How Long Will My Computer Last?

Dear Mrs. Boston..(aka The Computer Lady):

First of all let me join the thousands of viewers/subscribers that think you are the best !

I am a ‘mature senior’ ( think 8+ decades) and I can’t tell you how many times I have visited
your site for info, help, clarity and just “plain talk” about computers. Am I smarter than a 5th grader? When it comes to computers…”NO WAY !”

Thank you and also thanks to “Gary” for providing such a valuable source.

I am writing about your comments in the Vol 4, Issue 35, Sep.1, 2011 newsletter:

You said that the average computer has a life of 5 years. After which it may have to be replaced.
You did not define ‘average’. I have a Dell XPS, w/os Vista Home Premium which is 4 years
old. And even tho I was able to buy it with a veterans discount, it was still expensive. I would be very unhappy if I had to replace it next year.

Do you think this will be the case?

Best regards, Ed


Dear Ed,

Thank you for your kind comments, and your great question!

Will you have to replace your computer when it turns 5 years old? Probably not. There are a lot of factors built into the average that I mentioned.

First, as with all averages, there are some computers that don’t last anywhere near as long as 5 years, and there are a few that continue to run and meet their users needs for as long as 10 years.

When you will need to replace your computer depends on several factors.

1. How long the hardware continues to run.
2. How long the computer will continue to meet your needs.
3. How long will there be support for your operating system and programs.

The first factor, how long the hardware continues to run is the real wild card. Most of the time, this is longer than 5 years, but occasionally, I see computers that develop hardware issues at two or three years. If it is an easily replaceable part, it is often cost effective to replace the defective hardware and keep on using the computer.

The second factor, how long the computer will be able to meet your needs is usually the bigger issue for most people. After 4 or 5 years, new computers are faster and much more powerful, and current software is written for those new, fast computers. In addition, your computer will slow down as your Windows installation ages (computer techs refer to this as “software rot”).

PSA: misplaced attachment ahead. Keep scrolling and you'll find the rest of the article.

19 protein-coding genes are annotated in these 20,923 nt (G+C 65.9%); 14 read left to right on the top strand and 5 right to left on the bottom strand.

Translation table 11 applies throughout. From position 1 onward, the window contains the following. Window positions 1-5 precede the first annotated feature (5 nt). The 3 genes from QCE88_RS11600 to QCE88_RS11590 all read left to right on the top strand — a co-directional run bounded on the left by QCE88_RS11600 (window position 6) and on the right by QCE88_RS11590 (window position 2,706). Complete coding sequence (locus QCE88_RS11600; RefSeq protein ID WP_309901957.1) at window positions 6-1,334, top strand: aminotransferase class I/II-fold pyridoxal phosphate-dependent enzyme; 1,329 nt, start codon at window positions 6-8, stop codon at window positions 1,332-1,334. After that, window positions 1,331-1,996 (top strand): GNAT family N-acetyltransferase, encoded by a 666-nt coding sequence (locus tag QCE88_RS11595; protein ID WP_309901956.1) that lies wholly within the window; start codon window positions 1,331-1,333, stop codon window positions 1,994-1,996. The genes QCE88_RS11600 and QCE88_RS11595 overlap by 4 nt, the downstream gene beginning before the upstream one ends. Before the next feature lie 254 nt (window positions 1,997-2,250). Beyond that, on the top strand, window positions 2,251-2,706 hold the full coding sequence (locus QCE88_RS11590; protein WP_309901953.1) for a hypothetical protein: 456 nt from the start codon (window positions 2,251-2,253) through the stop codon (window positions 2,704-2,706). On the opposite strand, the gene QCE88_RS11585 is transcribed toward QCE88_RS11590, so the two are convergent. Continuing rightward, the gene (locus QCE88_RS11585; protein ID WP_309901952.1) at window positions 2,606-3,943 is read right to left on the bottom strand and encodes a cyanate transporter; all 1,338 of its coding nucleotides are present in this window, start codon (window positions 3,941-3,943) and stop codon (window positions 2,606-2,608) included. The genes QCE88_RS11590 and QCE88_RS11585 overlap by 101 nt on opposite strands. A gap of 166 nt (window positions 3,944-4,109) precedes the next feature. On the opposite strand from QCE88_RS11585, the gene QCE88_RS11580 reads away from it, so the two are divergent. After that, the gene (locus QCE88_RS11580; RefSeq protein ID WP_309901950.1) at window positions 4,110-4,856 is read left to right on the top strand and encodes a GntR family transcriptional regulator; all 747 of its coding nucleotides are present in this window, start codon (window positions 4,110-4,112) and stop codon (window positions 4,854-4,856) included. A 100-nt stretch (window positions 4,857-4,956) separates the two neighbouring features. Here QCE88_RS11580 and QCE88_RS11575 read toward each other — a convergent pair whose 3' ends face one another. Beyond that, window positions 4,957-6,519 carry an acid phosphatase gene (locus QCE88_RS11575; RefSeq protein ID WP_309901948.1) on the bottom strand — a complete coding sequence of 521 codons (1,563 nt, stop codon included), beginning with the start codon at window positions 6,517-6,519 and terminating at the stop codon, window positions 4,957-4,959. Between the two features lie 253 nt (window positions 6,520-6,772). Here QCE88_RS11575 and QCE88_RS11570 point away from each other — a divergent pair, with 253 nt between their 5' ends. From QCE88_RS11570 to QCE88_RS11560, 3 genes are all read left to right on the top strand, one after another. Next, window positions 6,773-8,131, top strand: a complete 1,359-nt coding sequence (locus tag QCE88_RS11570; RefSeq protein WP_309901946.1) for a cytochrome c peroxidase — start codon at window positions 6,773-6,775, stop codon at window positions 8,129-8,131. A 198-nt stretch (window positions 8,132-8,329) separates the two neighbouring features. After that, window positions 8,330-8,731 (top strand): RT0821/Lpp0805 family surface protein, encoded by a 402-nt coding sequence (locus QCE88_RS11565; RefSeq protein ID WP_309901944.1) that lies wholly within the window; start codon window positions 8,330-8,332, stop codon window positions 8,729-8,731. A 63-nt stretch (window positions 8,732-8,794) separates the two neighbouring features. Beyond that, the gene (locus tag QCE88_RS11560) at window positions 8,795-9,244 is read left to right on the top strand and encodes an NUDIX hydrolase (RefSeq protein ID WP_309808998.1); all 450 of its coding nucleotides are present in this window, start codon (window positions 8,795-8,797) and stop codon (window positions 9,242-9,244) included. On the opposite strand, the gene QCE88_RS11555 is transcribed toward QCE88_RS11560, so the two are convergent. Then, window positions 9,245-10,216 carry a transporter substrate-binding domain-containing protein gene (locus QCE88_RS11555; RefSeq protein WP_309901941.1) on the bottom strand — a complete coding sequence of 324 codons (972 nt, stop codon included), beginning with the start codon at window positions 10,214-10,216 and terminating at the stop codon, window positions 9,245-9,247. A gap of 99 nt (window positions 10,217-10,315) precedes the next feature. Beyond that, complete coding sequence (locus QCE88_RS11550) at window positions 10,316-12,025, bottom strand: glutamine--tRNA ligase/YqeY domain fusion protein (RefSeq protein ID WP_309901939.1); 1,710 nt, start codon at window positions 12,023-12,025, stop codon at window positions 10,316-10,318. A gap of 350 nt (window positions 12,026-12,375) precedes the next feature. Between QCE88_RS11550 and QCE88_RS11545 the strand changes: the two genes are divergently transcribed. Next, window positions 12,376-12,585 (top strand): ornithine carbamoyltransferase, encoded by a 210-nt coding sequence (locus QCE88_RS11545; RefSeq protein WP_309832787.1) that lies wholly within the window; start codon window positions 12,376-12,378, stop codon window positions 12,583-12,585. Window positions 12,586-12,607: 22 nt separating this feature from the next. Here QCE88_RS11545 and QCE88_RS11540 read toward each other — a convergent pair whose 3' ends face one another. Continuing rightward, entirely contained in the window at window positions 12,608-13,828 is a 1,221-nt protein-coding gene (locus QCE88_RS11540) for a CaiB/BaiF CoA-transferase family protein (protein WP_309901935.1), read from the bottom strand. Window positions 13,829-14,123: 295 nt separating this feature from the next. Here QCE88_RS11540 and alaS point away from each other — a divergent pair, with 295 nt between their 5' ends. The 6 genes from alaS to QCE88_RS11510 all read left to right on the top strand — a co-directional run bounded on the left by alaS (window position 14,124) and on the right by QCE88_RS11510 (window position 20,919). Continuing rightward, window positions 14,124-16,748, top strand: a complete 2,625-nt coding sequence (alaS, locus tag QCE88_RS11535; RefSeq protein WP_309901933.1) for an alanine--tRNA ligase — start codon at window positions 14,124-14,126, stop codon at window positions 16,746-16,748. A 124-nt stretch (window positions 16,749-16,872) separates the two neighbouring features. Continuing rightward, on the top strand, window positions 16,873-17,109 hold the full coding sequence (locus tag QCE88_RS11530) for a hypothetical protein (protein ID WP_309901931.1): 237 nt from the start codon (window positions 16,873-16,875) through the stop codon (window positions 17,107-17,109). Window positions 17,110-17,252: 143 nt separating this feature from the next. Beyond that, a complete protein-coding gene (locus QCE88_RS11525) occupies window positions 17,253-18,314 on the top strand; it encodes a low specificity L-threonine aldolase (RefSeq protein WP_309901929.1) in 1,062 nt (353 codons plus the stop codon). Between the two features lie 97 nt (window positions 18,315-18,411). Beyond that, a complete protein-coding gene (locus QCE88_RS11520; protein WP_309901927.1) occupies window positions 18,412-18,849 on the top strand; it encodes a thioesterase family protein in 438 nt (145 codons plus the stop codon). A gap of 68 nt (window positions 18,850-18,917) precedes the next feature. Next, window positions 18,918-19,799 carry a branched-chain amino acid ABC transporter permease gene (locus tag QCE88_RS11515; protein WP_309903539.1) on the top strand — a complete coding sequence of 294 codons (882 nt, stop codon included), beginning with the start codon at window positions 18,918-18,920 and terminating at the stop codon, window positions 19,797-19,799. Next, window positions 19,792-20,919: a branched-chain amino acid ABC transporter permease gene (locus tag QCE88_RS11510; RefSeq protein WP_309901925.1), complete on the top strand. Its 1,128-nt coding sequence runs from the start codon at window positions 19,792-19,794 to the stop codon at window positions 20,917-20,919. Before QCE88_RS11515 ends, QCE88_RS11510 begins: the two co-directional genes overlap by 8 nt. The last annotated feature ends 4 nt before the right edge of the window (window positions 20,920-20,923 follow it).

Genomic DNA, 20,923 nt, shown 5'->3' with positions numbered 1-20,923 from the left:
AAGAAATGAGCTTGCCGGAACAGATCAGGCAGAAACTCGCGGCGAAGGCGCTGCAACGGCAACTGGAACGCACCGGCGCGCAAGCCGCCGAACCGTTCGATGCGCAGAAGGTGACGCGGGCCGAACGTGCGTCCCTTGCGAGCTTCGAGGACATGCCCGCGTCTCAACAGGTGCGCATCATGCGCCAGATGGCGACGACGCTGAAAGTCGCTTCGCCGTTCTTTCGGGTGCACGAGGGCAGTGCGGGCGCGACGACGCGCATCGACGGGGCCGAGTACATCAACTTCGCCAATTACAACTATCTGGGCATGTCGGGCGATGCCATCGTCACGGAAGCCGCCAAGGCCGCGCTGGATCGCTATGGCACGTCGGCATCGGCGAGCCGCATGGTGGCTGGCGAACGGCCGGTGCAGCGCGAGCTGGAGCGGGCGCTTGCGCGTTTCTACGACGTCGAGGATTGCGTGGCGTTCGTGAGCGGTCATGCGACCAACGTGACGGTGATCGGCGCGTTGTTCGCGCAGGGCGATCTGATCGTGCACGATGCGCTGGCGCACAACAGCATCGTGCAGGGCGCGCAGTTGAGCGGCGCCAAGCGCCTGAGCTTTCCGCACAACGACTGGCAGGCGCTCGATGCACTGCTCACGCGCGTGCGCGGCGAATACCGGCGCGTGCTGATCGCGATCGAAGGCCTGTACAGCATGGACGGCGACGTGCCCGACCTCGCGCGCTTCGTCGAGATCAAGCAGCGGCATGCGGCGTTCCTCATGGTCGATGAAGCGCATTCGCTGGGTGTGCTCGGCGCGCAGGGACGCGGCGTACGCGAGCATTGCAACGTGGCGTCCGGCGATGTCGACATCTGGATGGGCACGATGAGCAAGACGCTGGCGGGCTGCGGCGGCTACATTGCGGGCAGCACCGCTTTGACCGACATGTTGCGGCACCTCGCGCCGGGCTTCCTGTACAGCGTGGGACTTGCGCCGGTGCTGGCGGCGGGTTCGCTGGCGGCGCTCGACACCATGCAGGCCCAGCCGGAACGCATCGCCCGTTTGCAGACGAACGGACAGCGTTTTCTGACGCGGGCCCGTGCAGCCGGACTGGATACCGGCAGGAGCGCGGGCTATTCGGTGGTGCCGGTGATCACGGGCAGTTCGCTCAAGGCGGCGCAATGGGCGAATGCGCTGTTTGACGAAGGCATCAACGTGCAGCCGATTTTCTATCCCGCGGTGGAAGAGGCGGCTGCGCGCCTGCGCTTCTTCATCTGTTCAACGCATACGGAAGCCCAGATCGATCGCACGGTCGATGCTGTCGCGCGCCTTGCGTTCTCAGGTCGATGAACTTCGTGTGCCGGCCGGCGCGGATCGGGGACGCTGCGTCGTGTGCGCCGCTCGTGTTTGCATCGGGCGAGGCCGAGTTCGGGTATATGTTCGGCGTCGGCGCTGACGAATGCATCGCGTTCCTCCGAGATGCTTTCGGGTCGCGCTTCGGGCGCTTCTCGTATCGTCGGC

If you want your computer to last for as long as possible, I would suggest that you do two things when the computer is three or four years old. First, upgrade the RAM to the maximum amount the motherboard will support. This will help it keep up with the new software. Second, when you notice it slowing down, take the computer in to the shop to have a clean install of Windows. This will erase the computer so make sure any files you need (like pictures and documents) are backed up either by you, or the shop. A clean install of Windows will get rid of any software rot problems, speed the computer back up a bit, and give you several extra years of use before the computer slows down too much to use.

When your computer gets closer to the 10 year old mark, then you have to start worrying about support for the aging hardware and operating system. Microsoft rarely provides updates for operating systems that old, and your hardware will not be powerful enough to support upgrading to a newer operating system.

Hopefully this will give you an idea of when you might need to invest in a new computer, and what you can do to get as much life as possible out of your current system.


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